The Daily Demarche
Friday, January 21, 2005
The New Third Rail
Our neighbors to the south are sure to have noticed that immigration reform has hardly merited a sound bite or two in the hubbub surrounding the inauguration. President Bush began his first term with his eye on our hemispheric neighbors, and was quickly and rightly, distracted by the events of September 11th. The repercussions from that day had a chilling effect on both legal and illegal immigration as we struggled to establish the “secure borders, open doors” policy that would become the norm. This is the first in a planned series of posts relating to immigration.

The 2,000 plus mile border between Mexico and the United States is also the border between the first and third worlds- nowhere else on earth do the two collide as they do here. The societies and economies of the two countries are intertwined all along this meandering border, and are interdependent. We have become addicted to cheap labor, and the Mexican government relies on the vast pool of relatively high paying jobs found in America and the remittances to Mexico that come from them.

The government of Mexico (GOM) has long played the role of hypocrite when it comes to immigration issues. On the one hand the southern border of Mexico is as aggressively patrolled as they can manage, and on the other illegal immigration to America by Mexicans is tacitly approved.

In the aftermath of September 11th as the United States became more aggressive in actually enforcing laws already on the books a large number of Central and South American gang members found themselves deported to their homelands. Many of those deportees have worked their way into Mexico, where they are thriving. This, of course, is illegal immigration at it’s worst and must be stopped- according to the Mexicans. At the same time, the GOM continues it’s long held position that it is the right of every Mexican to emigrate if they wish, and that it is the United States problem to secure our border. I can accept that as reasonable, up until the point that the GOM actively assists illegal immigrants.

The “Guide for the Mexican Immigrant” in the form of a comic book advises Mexicans on the ins and outs of immigrating to the U.S. To be sure, the book tells intending immigrants that it is best to enter legally with a passport and visa, but then goes on to detail the following:

"If you get lost, guide yourself by light poles, railroad tracks or dirt roads."

The guide says water crossings are "very risky" and suggests removing thick clothes that could become heavy if wet.

"Avoid noisy parties, the neighbors could become annoyed and call the police and you could be arrested."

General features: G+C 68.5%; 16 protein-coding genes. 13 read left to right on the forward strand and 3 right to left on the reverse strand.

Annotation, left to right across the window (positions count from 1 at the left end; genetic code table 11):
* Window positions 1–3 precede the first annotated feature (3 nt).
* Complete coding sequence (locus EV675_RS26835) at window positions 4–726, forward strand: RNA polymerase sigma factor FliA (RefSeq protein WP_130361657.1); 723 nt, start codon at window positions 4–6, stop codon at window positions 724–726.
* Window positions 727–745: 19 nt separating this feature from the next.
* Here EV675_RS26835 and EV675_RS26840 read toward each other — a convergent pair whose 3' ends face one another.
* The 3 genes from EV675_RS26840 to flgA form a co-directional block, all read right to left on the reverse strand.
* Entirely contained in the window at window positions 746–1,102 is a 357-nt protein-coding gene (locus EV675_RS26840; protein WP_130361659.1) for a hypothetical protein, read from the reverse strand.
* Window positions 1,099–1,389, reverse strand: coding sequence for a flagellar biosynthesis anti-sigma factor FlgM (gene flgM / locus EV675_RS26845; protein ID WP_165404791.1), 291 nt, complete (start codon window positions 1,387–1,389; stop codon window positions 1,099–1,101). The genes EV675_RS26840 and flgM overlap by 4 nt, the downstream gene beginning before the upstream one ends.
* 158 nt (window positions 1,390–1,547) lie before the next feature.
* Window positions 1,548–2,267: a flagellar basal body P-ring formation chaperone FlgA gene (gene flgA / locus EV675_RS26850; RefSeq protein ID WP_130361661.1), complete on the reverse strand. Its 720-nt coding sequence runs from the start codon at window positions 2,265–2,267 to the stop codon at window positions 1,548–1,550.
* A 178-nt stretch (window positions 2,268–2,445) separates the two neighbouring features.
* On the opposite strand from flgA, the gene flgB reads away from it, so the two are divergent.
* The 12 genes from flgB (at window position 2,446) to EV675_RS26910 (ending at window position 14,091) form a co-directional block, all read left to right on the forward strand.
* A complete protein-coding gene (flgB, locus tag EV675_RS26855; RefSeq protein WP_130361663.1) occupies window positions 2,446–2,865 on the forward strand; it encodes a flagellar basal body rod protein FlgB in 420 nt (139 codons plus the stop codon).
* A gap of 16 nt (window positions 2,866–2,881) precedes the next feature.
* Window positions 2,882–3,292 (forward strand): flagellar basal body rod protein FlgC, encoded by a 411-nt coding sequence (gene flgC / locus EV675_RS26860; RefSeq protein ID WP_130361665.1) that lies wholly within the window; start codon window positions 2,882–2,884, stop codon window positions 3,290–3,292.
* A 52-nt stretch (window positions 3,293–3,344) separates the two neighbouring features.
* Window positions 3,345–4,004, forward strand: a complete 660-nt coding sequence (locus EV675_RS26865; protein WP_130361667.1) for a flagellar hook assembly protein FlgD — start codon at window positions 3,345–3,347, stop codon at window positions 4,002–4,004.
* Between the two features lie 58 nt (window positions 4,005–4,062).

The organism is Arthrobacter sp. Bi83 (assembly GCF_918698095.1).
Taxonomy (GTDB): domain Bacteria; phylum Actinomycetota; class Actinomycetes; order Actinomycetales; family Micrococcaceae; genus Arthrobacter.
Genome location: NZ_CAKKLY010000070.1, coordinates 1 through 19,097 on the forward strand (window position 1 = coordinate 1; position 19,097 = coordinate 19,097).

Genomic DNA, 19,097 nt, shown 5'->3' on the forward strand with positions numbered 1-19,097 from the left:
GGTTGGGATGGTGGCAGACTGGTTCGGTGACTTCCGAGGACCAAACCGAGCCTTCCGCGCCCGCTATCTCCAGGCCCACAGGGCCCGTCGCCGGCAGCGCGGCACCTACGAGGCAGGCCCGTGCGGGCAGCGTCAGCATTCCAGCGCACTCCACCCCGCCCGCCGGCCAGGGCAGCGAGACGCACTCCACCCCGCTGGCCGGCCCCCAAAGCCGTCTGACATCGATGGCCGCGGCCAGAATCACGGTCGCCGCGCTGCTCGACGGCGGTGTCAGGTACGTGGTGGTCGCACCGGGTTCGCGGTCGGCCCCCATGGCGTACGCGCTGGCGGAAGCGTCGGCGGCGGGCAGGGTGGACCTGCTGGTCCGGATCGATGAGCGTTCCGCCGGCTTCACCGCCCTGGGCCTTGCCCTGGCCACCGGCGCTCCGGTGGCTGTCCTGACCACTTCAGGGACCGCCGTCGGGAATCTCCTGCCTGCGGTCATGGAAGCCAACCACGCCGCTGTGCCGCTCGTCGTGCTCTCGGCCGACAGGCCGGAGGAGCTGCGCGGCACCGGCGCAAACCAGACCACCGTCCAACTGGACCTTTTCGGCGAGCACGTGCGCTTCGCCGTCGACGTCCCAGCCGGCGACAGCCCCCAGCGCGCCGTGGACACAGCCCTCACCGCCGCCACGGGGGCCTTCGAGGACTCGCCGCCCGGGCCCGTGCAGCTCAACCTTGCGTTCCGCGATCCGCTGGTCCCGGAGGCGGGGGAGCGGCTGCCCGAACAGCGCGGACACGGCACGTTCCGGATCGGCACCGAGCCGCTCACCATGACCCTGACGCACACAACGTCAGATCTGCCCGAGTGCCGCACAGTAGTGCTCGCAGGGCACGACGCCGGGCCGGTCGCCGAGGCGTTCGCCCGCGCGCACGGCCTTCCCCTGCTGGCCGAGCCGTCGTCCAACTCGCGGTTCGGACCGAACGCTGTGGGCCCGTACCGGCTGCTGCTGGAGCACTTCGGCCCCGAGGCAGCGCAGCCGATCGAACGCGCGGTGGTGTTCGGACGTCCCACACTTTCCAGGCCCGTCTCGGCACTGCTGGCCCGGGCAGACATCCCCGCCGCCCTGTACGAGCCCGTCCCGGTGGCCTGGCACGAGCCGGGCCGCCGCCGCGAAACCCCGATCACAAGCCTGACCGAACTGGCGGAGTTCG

The booklet comes at a time when many oppose a guest worker program involving illegals in the U.S. and many more that are calling for stricter enforcement of the laws already in place. This position has much support and is led by conservatives such as Ariz. Sen. Jon Kyl and Scottsdale Congressman J.D. Hayworth. Calls for even more action along the border such as the following are increasing almost daily:

Close the border, Mr. President. Shut it down. Do whatever it takes, no matter the cost.Want to stimulate the economy in this country? Bring 100,000 troops home from Europe where they are doing little but stimulating the European economy and put them to work at the border while we build a 2,000-mile security fence.

Don't tell us it's impractical. It's a matter of life and death.

Secure borders and fences have been built throughout history by nations far less affluent than our own.

No more excuses.

Either we are at war or we are not.


It is reasonable that the fear of our inability to keep out unsophisticated farm workers can be easily translated into an inability to keep out terrorists. No matter what the outcome of the illegal immigration issue we must control our borders.

The answers to these increasingly complex issues lie partially in better enforcement of existing law, partially in reforming and restructuring the law and largely in developing the Mexican economy. Mexico is so heavily dependant on foreign remittances that simply deporting all the illegal Mexicans in America would destroy an already fragile economy in Mexico, and the loss of all that labor would bring the U.S economy to it’s knees. Any program that is put in place for Mexican guest workers in the U.S has to be focused on long-term growth of the Mexican economy.

In a follow up to this piece I’ll float some of my ideas as to just how such a program could be developed, and what I think it would mean to both countries.

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dé·marche 1) A course of action; a maneuver. 2) A diplomatic representation or protest 3) A statement or protest addressed by citizens to public authorities.

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